The most powerful motives to duty, and dissuasives from vice, are here most wisely proposed, and powerfully urged; motives drawn from the nature, the promises, the threatenings, the mercies, and the judgments of God; particularly from his kindness in the work of our redemption, and his new-covenant relations to us in Christ; and from advantages or disadvantages, temporal, spiritual, and eternal. And, while the most excellent means of directing and exciting to, and of exercising piety and virtue, are established on the most prudent forms and authoritative manner, the most perfect and engaging patterns of holiness and virtue are set before us in the example of Jesus Christ our Redeemer, and of God as reconciled in him, and reconciling the world to himself (Ex. 21:1-17; Lev. 18-20; Deut. 4-25; Mat. 5—7; Rom. 6:12—15; Gal. 5-6; Eph. 4—6; Col. 3:4; 1 Thes. 5; Tit. 2; Jam. 1-5; 1 Pet. 1-5; 2 Pet. 1; 1 John 1—5, &c., &c).
Here’s part two of my planned, looong series of consecutive excerpts from “An Introduction to the Right Understanding of the Oracles of God” from the Self-Interpreting Bible (1859 edition), edited by Rev. John Brown of Haddington. You’ll always be able to access each post in this series by clicking on the category “An Introduction to the Right Understanding of the Oracles of God” in the sidebar or at the bottom of any of the posts in this series.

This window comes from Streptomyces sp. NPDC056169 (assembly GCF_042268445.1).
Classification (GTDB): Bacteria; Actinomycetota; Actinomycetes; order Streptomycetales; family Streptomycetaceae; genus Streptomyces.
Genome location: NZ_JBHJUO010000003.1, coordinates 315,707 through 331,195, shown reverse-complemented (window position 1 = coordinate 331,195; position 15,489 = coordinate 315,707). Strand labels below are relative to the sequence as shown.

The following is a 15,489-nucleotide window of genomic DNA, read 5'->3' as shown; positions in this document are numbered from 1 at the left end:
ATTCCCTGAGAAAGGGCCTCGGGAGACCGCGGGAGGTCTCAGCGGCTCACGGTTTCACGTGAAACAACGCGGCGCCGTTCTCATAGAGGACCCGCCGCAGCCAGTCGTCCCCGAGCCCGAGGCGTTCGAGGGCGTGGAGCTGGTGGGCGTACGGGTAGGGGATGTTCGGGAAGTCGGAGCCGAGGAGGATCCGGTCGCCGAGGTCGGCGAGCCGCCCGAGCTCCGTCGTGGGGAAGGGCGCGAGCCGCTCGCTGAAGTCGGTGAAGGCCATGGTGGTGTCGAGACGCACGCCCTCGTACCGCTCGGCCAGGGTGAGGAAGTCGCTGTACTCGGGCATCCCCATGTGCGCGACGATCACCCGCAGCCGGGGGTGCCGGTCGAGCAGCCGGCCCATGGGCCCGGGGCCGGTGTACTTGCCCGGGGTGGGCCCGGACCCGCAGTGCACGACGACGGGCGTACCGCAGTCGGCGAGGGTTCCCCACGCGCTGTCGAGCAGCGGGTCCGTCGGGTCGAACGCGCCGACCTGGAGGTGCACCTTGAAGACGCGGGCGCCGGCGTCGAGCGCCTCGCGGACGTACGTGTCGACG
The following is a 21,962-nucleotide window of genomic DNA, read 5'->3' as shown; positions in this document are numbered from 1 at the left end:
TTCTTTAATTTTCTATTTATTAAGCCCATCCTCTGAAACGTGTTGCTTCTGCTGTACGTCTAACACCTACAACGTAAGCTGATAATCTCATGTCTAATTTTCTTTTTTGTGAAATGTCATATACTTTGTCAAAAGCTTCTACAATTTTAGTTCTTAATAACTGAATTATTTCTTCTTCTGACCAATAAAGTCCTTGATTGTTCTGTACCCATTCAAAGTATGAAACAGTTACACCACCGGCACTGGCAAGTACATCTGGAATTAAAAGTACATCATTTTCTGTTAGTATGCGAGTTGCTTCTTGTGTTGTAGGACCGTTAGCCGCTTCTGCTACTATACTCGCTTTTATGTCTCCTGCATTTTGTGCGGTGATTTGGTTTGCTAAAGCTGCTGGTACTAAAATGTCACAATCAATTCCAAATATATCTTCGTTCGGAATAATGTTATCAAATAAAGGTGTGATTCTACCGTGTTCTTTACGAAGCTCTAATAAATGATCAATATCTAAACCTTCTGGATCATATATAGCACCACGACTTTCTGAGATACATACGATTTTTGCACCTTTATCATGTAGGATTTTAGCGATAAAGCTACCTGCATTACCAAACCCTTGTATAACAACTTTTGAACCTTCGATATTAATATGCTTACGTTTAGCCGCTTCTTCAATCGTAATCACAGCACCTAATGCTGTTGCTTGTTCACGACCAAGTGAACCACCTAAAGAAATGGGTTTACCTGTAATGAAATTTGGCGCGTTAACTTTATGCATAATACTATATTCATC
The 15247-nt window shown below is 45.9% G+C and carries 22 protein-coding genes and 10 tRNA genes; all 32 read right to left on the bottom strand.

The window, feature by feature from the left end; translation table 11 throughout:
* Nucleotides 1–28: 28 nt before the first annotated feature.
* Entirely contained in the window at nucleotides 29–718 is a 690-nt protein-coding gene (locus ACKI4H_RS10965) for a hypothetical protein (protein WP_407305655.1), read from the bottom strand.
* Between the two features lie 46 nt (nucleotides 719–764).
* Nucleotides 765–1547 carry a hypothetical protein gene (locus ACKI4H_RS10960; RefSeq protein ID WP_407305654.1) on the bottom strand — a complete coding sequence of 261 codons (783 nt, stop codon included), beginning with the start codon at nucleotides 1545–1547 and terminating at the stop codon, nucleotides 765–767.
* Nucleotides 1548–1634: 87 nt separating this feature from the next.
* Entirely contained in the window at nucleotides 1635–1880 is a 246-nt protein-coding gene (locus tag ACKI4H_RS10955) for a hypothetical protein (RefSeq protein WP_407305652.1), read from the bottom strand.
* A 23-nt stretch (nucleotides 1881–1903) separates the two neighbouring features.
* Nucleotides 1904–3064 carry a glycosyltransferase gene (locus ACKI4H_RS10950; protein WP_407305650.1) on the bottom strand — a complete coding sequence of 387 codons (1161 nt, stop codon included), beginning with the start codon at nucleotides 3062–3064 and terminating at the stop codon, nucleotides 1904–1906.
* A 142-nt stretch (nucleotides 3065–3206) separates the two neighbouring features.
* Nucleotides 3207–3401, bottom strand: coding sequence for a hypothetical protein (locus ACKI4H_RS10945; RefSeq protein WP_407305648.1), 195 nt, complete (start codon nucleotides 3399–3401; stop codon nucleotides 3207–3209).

While reason, then, plainly suggests the possibility, the desirableness, and the necessity of a revelation from God, adapted to our circumstances, the books of the Old and New Testament manifest themselves reasonable, credible, and divinely inspired: It is their DIVINE INSPIRATION (which indeed supposes them reasonable and credible) that we now attempt to demonstrate. In what manner the influence, by which the penmen of the Scriptures were directed, affected them, we pretend not fully to explain. It is enough for us to know, that thereby they were infallibly guided and determined to declare what they did not formerly know; to conceive properly of what they had formerly known; and to express their subject in terms absolutely just in themselves, and calculated to convey the truths represented to others. But so far we may conclude, that, while the penmen exercised their own reason and judgment (Ps. 45:1; Mark 12:36; Luke 1:3; Acts 1:1; 1 Pet. 1:11) the Holy Ghost:
(1) Effectually stirred them up to write (2 Pet. 1:21);
(2) Appointed to each his proper share or subject correspondent with his natural talents, and the necessities of the church in his time (Mat. 25:15; 2 Pet. 1:21);